• In the bowl of a stand mixer, combine the old dough, water, oil, and salt. Squish the old dough with your hands to break it up in the water.
  • Add 1 cup of the flour and using the paddle attachment, mix on low speed until the dough looks like pancake batter. Next add the remaining flour and mix on low speed until fully incorporated. Cover the bowl with a kitchen towel and let the dough sit for 20 minutes (See Note 2).
  • Remove towel, attach the dough hook to the stand mixer and mix the dough on medium speed until the dough releases from the sides of the bowl without sticking and feels smooth to the touch, about 4 minutes.
  • Lightly grease an 8 cup bowl and place the dough inside. Cover the bowl with plastic wrap, and let it rest for 3 hours or until doubled in volume (See Note 3).
  • Dust a clean surface lightly with flour and place the dough on top. Cut the dough into 8 pieces about 3.5 ounces each.

Shape the dough

  • Cup the palm of your hand over one portion at a time and move your hand in a circle. The friction from the counter will help form the dough into a ball.
  • Lightly oil a rimmed tray and place the dough on the tray, don’t let dough balls touch. Cover with plastic wrap lightly coated with cooking spray or oil. Let rest for 1 hour (See Note 4).
  • Dust a clean surface lightly with flour. Lightly flour a rolling pin and roll each ball of dough into a thin rectangle about 8×12 inches. Work in batches and keep dough covered in between. OPTIONAL: once dough is rolled out, sprinkle sesame seeds on one side, and with rolling pin, press seeds into dough. These doesn’t have to look perfect.

Cook the Lavash

  • Place a large cast-iron pan (or griddle over two burners) over medium-high heat for a few minutes or until a sprinkle of water instantly evaporates.
  • Place the dough in the pan or over the griddle. Cook for 1 minute or until puffed slightly and blistered. Turn over using tongs to cook the other side, no more than 30 seconds. For extra browning, flip it over for 30 more seconds.
  • Transfer the lavash to a baking sheet and cover with a dry kitchen towel while you cook the rest of the dough.


  • Eat the lavash soon after making it or store it in plastic bags to keep the bread pliable. It’s okay if it dries out and turns brittle; rehydrate it by misting the lavash with water and covering it with a towel to let it soften. Soon after, it should be pliable enough to roll up without cracking. If it’s still cracking, mist with more water.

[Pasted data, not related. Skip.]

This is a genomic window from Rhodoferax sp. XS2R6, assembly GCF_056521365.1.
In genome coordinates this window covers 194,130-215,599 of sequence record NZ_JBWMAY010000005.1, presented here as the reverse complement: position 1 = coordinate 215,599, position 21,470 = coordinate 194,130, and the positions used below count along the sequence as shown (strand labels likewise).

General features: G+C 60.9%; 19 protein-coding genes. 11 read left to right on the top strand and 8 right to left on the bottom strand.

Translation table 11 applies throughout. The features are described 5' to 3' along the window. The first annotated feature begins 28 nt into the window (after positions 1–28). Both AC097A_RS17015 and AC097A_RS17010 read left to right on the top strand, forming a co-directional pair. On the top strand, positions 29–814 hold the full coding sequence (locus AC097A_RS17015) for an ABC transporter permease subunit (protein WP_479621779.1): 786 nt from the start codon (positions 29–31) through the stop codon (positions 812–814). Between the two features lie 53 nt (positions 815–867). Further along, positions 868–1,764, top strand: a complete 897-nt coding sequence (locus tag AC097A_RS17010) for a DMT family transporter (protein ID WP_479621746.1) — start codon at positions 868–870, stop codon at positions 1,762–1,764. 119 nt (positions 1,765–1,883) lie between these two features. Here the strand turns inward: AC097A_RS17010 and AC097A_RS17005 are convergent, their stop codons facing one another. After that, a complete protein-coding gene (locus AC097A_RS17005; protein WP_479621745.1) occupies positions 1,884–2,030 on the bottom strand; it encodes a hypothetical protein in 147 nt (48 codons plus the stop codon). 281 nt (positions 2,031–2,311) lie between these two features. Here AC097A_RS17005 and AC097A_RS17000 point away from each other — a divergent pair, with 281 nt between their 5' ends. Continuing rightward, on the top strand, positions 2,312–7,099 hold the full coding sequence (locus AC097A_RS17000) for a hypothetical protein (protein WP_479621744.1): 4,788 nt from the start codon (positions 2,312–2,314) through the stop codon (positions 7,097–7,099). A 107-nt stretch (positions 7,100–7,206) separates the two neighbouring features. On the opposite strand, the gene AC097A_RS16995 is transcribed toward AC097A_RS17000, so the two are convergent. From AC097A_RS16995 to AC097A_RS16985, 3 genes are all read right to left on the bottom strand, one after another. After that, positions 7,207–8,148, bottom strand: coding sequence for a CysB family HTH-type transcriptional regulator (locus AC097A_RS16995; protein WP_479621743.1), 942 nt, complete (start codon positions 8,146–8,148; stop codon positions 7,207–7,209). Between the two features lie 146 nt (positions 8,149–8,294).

1. Or refrigerate overnight and bring to room temperature for at least 2 hours before using.
  2. This allows the flour to hydrate.
  3. Or refrigerate overnight and let the dough come to room temperature for at least 2 hours before portioning.
  4. At this point you can refrigerate for up to 3 days, covered.
Recipe adapted from Lavash, by Kate Leahy, John Lee, and Ara Zada


Calories: 244kcal | Carbohydrates: 43g | Protein: 6g | Fat: 5g | Saturated Fat: 1g | Sodium: 294mg | Potassium: 68mg | Fiber: 2g | Sugar: 1g | Calcium: 29mg | Iron: 3mg

The information shown is an estimate provided by an online nutrition calculator. It should not be considered a substitute for a professional nutritionist’s advice.

Course: breads
Cuisine: Armenian, Asian
Author: Kevin
Have You Made This Recipe? Let Me Know on InstagramTag @keviniscooking or tag me #keviniscooking!
titled photo shows Armenian lavash flatbread


I was bitten by the cooking bug as a kid cooking and baking along side my mom. After an ROP restaurant course in high school, I went to work in restaurants and catering. My love of travel and food has led me across the world and I love to share those foods with family and friends.

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Recipe Rating


  1. 5 stars
    I’ve tried your Simit recipe (loved it) and the Turkish Pide rounds, so soft and delicious, but when I tried this recipe for lavash I threw away my mother-in-laws reciep that I’ve used forever. Thanks for showing me tastier and easier ways to make these classic breads Kevin.

    1. Always glad to be of assistance and grateful to read what you’ve tried others, and took the time to come back and comment on, Beth. Cheers!

  2. I’m struggling to follow this recipe I don’t see any of the comments address it. Maybe I’m overlooking a step? It calls for 1 1/2 cups of warm water. For the yeast paste you use half cup of water. There are no instructions on where to add the other full cup of water. I started adding it to my dough and toy quickly was too thin after adding just half a cup., Please advise.

    1. Sorry for any confusion Connie! It goes with Step 2: In the bowl of a stand mixer combine the remaining 3 cups flour, water, salt, oil, and the yeast paste. Hope this helps.

      1. Davud, the recipe was adapted from the cookbook “Lavash” by Kate Leahy, John Lee, and Ara Zada. “Lavash: The bread that launched 1,000 meals, plus salads, stews, and other recipes from Armenia (Armenian Cookbook, Armenian Food Recipes)”. Realizing Azerbaizan is Armenia’s neighbor, they might have been mistaken? Not sure, but thanks for the information. I’d be interested in your information to back up your claim?

      2. Please start investigating – this is important. Azerbaijans history by looking at what the people in your land area were before the Muslims erased the history and renamed the streets, towns and cities. They destroyed thousand year old katchkars, churches and monasteries to fulfill their desire to create a region that never existed before the 1800s. Why do you think your Azerbaijani food resembles our Armenian cuisine from thousands of years? It’s because you were all originally Armenians.

        1. Thanks for that clarification and insight Irma. I just like to make delicious food and try my best to do all research prior for authenticity and history.